Ticklish Canada

On January 5, 2012 · 9 Comments

Tedious would be the right way to describe my efforts to clean dead links from my ferry website over the holidays. Even that nasty task provided a nice side benefit. It offered an opportunity to view detailed portions of maps I’d not considered in awhile. That’s how I spotted Black Tickle as I repaired the map of Canadian ferries. It seemed such an odd name. Black Tickle. Really? It conjured theories that couldn’t possibly be true. There must have been some obscure meaning that made perfect sense to the founders of the town that remained hidden to me by time or distance.



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Black Tickle is a small community of a couple hundred people in Newfoundland and Labrador. It’s situated on a remote corner of the Island of Ponds off the Labrador coast. One news source described it as A Town on Death Row. As explained in the article and on several other websites, "Black Tickle was founded in the mid-nineteenth century by a group of British seamen who had jumped ship." They discovered that it was a pretty good base for reaching the rich fishing grounds of the nearby Grand Banks and for processing their catch for market. Many people lived in Black Tickle while the fishery prospered, with up to three thousand residents in the 1980’s.

Nearly everyone left after the cod populations plummeted. The government instituted a moratorium in an attempt to prevent overfishing of an already declining resource. Black Tickle lost its reason to exist. It teetered on irrelevance, a town with a wrecked economy, lacking running water, and no road to the outside world. This story still hasn’t reached a happy conclusion.

I don’t want to make light of the plight of the people of Black Tickle. It’s a serious set of issues. I hope they find a successful and prosperous way forward, and I wish them all well. However its recent history, however compelling, did not explain the unusual name. I dug further.


I never realized that the Dictionary of Newfoundland English existed, but it does and it defines Tickle in excruciating detail with numerous examples. At its essence a Tickle in Newfoundland English is, "A narrow salt-water strait, as in an entrance to a harbour or between islands or other land masses, often difficult or treacherous to navigate because of narrowness, tides, etc; a ‘settlement’ adjoining such a passage."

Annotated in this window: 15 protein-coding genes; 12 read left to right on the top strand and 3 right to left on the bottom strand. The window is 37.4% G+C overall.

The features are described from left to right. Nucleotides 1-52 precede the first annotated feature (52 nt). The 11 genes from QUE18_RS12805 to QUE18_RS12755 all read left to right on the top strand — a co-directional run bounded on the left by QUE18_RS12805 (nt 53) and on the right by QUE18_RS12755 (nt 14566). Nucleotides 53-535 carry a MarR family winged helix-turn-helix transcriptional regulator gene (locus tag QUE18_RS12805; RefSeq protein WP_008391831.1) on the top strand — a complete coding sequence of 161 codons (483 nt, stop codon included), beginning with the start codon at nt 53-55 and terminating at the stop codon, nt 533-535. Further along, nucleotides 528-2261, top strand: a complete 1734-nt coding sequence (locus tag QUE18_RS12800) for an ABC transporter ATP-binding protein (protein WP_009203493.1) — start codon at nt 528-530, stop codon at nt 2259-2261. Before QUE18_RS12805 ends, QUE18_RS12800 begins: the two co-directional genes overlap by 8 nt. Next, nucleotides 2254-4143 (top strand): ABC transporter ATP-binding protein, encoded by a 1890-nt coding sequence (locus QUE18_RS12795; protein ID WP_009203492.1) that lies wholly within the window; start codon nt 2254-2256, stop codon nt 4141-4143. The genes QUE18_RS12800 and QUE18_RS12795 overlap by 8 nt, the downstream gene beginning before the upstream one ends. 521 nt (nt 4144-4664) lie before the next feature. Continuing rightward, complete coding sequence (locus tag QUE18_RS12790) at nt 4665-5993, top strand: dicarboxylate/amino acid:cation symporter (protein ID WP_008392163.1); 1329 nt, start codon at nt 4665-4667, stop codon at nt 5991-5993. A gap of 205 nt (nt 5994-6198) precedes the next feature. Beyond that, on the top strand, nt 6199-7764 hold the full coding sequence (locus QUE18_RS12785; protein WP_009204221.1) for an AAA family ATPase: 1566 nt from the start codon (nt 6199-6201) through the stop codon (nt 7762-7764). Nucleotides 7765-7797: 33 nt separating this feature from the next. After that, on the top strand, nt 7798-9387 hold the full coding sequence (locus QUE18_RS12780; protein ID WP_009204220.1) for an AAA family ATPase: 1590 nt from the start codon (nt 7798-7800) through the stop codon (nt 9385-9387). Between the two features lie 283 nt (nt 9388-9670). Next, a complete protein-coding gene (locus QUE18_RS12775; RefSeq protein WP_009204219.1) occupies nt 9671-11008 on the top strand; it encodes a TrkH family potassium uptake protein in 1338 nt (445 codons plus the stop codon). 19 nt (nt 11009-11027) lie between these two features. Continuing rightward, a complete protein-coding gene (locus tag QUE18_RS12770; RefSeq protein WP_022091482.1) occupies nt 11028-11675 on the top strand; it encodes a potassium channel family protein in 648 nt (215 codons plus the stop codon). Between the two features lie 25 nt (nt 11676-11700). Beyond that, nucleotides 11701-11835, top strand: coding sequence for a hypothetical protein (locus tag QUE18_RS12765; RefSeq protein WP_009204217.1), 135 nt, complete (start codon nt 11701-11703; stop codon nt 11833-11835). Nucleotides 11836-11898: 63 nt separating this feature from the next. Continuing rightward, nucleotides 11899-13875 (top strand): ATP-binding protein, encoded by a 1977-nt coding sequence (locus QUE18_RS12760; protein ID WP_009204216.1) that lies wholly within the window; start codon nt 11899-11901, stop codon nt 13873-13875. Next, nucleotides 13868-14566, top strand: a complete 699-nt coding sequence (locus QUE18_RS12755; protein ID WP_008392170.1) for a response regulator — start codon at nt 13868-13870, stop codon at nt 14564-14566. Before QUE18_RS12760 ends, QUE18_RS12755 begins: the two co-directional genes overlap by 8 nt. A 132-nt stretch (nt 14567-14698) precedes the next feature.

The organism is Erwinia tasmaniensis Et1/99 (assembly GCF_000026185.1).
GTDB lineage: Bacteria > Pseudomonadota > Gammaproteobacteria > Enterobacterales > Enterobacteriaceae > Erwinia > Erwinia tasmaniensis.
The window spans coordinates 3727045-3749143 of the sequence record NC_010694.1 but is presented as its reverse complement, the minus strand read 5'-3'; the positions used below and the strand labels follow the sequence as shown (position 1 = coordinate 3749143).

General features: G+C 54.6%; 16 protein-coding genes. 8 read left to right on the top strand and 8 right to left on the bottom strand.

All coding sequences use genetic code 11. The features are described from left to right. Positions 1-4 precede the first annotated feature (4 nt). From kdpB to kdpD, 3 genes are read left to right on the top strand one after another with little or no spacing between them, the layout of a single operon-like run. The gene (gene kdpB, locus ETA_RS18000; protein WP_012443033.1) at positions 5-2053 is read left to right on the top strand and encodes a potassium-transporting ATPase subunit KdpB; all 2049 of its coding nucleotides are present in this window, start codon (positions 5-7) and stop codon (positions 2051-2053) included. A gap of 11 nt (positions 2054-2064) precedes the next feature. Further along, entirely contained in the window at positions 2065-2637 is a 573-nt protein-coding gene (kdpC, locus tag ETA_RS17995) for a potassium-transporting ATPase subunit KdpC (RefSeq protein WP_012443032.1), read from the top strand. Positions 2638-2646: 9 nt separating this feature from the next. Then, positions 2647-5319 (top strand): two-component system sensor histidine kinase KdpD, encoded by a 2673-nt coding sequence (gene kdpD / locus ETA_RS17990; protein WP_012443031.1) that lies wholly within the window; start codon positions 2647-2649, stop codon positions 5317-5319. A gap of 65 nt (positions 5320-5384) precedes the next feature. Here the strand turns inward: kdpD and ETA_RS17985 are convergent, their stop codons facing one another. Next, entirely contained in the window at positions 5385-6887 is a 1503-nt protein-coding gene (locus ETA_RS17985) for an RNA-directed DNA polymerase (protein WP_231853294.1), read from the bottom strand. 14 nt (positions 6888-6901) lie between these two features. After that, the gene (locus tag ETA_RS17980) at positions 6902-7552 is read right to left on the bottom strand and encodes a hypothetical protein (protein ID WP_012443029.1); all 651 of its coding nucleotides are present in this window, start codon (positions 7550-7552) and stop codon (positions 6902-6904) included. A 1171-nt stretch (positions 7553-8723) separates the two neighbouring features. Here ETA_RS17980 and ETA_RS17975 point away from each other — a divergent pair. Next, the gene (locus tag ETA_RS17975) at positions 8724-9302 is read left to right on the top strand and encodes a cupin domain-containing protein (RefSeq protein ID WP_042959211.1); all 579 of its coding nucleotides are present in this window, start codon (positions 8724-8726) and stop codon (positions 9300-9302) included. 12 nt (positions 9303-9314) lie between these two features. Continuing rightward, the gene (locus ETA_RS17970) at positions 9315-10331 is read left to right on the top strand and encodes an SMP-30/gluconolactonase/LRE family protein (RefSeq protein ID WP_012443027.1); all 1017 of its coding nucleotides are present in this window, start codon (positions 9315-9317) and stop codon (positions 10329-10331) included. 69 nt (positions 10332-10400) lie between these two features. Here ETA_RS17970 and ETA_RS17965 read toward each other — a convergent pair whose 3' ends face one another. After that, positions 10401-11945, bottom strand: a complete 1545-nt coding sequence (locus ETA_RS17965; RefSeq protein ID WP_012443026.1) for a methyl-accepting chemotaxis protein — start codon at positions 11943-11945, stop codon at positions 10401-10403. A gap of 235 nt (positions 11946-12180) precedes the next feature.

That makes perfect sense. The town of Black Tickle is situated on a narrow salt-water strait in an area where one might expect to find the influence of Newfoundland English. Nonetheless, this can result in great fun for the rest of the English-speaking world not acculturated to Newfoundlander slang.

The Atlas of Canada includes 327 place names featuring Tickle. These included a variety populated places, water features and terrain features. They fell almost entirely within the boundaries of Newfoundland and Labrador (unsurprisingly) although a few meandered across the borders into Nova Scotia and Québec. It also included a small number of outliers such as Tickletoeteaser Tower, a mountain in British Columbia that I’ll assume derived from a more recognizable definition of tickle.



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There are some great ones, and again I am not making them up. They are all listed in the Atlas of Canada. With apologies to Dictionary of Newfoundland English, I’ve decided to redefine some of them using the Dictionary of 12MC.

  • Big Tickle — causing lots of laughter
  • Muskrat Tickle — a hunting technique
  • Motion Tickle — the act of tickling